Leslie

I remember them used along with open wagons in the late sixties and early seventies on timber traffic from Fenit pier to McCowns siding in Tralee. Due to weight restrictions on the causeway a Deutz was used to transfer wagons from the pier to the Fenit station. The ships were unloaded by the rail mounted steam cranes on the pier directly onto the wagons. The trains were handled by a mainline locomotive between Tralee and Fenit. My father worked for the Department of Agriculture visiting farms in North Kerry from the 60's to the 80's and during the summer months he would often drop the family off for a day at the beach at Fenit  where I got to see the rail activity first hand. His job also required him to spend time at  Mc Cowns who were a large agricultural supplier in Tralee and on many occasions when I accompanied him to work during the school holidays I got to see the shunting  and unloading of the timber trains there.

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Patrick

Thanks for the background - we were tempted to take 186 down the pier in 1972, but the crew had more sense!

I wonder did your Dad know the Gleasure family at Tullig / Kilflynn - two of my cousins married into the family.

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2 hours ago, leslie10646 said:

Patrick

Thanks for the background - we were tempted to take 186 down the pier in 1972, but the crew had more sense!

I wonder did your Dad know the Gleasure family at Tullig / Kilflynn - two of my cousins married into the family.

I was on that trip from Tralee to Fenit and back, all of 12 years old! My father did know Gleasure's in Tralee but then again between his job and the Tralee Development Association he seemed to know half the county.

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  • 2 months later...
Posted (edited)

The layout lay.practically dormant the last few months due to health issues which had me literally off my feet, a complication from an injury to my foot which occurred years ago. Work has resumed this week and ballasting has begun on the rebuilt section of Glen More. Having made some progress I couldn't resist taking a few photos. Here we see a Waterford bound passenger  train crossing a pick up goods train which is shunting the yard.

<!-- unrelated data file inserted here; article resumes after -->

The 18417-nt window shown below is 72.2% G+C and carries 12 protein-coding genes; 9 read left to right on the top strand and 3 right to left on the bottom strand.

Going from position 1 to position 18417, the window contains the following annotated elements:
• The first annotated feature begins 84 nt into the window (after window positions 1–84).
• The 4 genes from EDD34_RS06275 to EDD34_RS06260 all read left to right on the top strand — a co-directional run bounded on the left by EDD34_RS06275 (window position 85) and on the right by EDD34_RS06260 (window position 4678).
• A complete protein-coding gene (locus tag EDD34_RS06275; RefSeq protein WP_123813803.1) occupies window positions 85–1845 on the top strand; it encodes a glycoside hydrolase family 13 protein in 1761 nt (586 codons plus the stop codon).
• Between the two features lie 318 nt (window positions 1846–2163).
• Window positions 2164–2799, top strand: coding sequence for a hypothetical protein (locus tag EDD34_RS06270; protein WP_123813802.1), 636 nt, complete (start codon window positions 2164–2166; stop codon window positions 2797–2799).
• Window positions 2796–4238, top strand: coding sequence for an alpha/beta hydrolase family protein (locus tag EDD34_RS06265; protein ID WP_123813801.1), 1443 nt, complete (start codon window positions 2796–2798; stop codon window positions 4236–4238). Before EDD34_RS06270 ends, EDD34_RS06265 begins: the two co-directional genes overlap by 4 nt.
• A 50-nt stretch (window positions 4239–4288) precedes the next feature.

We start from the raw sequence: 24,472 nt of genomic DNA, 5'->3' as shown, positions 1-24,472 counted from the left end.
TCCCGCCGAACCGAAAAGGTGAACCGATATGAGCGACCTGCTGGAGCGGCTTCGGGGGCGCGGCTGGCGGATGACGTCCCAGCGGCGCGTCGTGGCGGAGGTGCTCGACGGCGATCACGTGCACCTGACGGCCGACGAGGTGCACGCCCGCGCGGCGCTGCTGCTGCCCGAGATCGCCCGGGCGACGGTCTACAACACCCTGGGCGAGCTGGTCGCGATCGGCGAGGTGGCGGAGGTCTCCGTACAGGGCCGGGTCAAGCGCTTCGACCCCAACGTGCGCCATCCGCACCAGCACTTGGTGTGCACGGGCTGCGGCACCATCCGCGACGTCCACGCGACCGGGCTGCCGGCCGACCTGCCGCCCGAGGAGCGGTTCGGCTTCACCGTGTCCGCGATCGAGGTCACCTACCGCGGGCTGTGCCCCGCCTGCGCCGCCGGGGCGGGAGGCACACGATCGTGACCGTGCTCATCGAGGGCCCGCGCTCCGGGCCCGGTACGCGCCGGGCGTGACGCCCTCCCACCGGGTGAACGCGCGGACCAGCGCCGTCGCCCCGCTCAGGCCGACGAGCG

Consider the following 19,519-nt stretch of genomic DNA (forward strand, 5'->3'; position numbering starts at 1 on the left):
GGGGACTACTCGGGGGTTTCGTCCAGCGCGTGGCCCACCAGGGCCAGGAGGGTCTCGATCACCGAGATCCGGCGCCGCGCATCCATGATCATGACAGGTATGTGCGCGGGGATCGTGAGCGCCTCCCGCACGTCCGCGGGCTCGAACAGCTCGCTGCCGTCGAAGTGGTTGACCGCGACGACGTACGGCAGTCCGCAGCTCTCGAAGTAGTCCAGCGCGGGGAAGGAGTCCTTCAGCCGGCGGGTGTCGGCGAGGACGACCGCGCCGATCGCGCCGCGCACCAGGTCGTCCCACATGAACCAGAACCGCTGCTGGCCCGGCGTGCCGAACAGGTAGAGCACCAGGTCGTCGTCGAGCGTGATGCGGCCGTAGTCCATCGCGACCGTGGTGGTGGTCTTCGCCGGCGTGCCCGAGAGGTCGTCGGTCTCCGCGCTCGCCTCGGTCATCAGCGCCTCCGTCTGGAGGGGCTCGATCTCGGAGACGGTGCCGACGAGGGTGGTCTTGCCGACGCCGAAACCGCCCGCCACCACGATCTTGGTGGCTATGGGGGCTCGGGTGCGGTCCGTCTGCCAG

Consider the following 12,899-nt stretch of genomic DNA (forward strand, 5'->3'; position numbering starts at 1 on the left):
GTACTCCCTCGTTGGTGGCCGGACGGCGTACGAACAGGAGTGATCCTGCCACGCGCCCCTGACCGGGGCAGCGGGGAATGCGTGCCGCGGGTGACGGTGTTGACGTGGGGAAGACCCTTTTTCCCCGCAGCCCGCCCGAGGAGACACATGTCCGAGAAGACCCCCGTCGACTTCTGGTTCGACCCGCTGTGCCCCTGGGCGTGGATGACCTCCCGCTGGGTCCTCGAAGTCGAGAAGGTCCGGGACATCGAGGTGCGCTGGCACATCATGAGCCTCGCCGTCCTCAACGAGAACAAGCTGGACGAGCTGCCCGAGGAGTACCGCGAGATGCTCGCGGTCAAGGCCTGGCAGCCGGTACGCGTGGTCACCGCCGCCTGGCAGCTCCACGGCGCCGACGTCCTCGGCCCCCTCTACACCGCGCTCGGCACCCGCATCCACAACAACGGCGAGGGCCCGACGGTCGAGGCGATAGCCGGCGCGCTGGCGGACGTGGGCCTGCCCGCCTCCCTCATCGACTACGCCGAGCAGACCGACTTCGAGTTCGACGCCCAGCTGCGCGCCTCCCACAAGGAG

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Edited by patrick
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Likewise good to read recovery in progress - the ballasting good therapy hopefully and I guess the dreaded work thing will get in the way at some point !  I notice you have had fertilizer delivered as well .    

take care and stay safe 

Robert 

 

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Posted (edited)
3 hours ago, flange lubricator said:

Glad to hear your getting back to full health , we are all looking forward to seeing Murphy models grey and Black and Tan 121 class  locos visiting Glen More in the coming months . 

Fortunatly my health issues are a very minor inconvenience compared to some including members of this forum. Nevertheless I very much appreciate the the support expressed here.                                                                                                   

 Both black and tan and super train 121's and A's are ordered and fortunately paid for since my disposal income has dried up due to being unable to work.   Since the arrival of the IRM ferts the era depicted on the layout is now October 1974 but I was hoping to acquire appropriate stock for an early to mid sixties eating session with grey goods stock, some green coaches and black and green diesels. 

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I'd like to add my best wishes too - i find your layout an inspiration for my own forthcoming production - particularly the "less is more" philosophy in regard to track....

Stay Safe

Ed

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Looking at the previously posted photos I became more and more dissatisfied with the low relief factory building behind the signal cabin at Glen More. It was intended to be a stand in until something better came along but it seemed to overpower the scene. The building was made from a downloadable image mounted on foam board in order to give it some dept. A little experimentation showed that mounting the picture directly to the backdrop and adding some detail to the foreground would look far better.

The displaced building did not go to waste. It joined a few surplus buildings which have been placed at the entrance to Cork fiddle yard just for fun and provide some intrest before transitioning to the scenic part of the layout. The structure looks like it could be a loco shed which is appropriate since the track in front of it which in not connected to the layout serves as a dead line for locos which are not yet chipped.